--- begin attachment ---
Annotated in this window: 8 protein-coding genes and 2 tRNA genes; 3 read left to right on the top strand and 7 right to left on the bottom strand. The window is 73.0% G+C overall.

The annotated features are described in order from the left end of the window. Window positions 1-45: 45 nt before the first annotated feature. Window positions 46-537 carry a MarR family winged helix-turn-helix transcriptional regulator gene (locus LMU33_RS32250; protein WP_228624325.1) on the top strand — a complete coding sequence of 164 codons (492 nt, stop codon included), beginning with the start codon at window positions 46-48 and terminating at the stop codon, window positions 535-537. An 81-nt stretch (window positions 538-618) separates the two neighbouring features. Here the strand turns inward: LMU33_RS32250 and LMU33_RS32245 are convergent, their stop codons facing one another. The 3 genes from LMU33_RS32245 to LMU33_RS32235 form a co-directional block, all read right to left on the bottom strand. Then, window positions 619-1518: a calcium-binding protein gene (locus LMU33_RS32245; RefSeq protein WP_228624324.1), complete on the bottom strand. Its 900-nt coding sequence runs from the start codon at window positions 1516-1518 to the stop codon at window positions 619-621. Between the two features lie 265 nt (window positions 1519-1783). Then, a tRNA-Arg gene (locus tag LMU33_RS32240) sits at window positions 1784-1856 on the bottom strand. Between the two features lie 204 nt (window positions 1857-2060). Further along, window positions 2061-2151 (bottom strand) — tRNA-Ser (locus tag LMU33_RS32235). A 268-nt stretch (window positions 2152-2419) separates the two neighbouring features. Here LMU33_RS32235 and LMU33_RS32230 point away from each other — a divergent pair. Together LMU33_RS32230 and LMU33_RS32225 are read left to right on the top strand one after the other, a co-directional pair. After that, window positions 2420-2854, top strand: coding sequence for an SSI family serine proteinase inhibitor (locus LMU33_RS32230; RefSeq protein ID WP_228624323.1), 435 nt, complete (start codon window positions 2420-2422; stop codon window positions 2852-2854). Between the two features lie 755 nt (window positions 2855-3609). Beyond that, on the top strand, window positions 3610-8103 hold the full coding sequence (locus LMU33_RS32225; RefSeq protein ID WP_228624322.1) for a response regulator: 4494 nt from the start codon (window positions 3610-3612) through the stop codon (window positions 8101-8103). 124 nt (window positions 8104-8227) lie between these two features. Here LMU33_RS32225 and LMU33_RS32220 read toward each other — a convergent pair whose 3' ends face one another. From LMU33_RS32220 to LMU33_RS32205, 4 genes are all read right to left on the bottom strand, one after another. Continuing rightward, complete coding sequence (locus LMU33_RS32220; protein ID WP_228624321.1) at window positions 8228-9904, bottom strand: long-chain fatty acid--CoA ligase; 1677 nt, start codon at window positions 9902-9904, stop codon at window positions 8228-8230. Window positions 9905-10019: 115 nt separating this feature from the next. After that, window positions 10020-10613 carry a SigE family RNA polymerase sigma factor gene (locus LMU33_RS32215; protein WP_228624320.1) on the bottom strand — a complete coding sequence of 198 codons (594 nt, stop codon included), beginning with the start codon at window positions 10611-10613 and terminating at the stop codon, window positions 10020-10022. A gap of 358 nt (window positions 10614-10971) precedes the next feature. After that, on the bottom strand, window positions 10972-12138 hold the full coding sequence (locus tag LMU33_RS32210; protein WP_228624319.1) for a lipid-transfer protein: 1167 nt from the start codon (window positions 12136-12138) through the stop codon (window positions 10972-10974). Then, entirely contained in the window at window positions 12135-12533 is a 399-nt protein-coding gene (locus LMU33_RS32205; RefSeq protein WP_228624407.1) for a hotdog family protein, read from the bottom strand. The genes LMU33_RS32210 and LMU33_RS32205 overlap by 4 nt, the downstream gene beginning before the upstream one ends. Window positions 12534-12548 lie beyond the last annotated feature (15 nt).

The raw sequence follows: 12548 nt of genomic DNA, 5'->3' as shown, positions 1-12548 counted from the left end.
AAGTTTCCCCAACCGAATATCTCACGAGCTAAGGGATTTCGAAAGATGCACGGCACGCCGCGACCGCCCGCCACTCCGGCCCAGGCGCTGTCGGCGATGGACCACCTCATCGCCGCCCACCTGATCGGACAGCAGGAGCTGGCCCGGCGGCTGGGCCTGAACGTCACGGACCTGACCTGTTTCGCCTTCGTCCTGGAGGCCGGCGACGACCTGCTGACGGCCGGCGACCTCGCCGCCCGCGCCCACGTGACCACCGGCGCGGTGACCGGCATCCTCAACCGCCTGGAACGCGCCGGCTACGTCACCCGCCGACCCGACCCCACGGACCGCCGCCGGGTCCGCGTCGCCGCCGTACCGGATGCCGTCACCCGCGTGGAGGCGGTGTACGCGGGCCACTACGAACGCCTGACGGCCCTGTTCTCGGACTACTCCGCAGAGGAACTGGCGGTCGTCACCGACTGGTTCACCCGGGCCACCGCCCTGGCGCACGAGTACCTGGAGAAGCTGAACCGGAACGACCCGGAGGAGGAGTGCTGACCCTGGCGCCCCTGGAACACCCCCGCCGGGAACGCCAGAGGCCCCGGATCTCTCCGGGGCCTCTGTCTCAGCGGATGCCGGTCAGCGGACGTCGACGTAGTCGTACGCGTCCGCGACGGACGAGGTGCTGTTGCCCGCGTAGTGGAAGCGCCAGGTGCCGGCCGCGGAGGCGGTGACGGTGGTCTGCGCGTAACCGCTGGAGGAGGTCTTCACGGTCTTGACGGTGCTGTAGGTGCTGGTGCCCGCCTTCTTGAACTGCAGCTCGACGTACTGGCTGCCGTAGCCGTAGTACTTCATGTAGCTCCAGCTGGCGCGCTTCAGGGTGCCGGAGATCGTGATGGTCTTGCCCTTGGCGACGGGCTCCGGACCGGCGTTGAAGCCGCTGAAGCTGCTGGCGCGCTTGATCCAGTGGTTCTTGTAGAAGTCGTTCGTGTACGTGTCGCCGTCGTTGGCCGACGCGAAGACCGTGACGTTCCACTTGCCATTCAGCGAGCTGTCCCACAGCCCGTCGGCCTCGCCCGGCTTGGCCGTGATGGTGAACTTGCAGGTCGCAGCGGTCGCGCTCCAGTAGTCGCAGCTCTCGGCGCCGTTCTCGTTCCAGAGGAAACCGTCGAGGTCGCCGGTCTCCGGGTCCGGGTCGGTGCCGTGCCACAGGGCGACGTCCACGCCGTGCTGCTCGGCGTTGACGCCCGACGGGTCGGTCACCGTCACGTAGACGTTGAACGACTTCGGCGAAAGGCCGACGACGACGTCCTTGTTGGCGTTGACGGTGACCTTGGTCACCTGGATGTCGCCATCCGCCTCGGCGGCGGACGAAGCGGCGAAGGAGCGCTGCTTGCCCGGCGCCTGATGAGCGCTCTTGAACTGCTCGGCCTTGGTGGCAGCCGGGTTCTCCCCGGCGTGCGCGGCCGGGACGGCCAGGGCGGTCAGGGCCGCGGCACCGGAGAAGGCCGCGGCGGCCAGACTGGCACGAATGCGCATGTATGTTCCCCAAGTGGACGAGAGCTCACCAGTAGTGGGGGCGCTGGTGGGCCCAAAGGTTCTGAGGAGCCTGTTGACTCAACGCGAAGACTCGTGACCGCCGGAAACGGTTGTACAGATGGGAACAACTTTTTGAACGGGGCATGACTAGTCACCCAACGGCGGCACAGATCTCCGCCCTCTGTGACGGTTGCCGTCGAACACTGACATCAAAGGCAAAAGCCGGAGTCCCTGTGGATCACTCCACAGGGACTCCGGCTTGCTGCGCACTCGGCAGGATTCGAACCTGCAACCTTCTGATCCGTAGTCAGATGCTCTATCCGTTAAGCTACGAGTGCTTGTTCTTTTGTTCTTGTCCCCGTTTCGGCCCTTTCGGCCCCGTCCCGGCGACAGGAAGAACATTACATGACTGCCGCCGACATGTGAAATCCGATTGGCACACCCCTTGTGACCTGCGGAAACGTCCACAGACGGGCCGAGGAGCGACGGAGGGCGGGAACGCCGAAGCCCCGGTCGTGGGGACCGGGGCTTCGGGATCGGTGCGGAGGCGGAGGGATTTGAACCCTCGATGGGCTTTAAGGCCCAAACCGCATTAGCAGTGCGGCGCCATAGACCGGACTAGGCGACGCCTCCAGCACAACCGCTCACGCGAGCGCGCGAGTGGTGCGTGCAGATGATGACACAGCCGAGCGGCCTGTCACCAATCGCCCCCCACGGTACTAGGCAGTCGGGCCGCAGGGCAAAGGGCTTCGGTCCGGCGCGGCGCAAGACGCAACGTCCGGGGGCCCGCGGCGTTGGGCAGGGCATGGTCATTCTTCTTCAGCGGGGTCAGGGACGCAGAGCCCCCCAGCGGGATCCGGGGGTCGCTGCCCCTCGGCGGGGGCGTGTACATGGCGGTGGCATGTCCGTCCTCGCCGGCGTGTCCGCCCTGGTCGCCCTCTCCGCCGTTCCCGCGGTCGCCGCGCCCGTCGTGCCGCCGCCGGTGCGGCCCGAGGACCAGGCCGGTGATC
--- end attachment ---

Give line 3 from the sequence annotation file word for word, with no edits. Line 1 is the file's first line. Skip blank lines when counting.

The raw sequence follows: 12548 nt of genomic DNA, 5'->3' as shown, positions 1-12548 counted from the left end.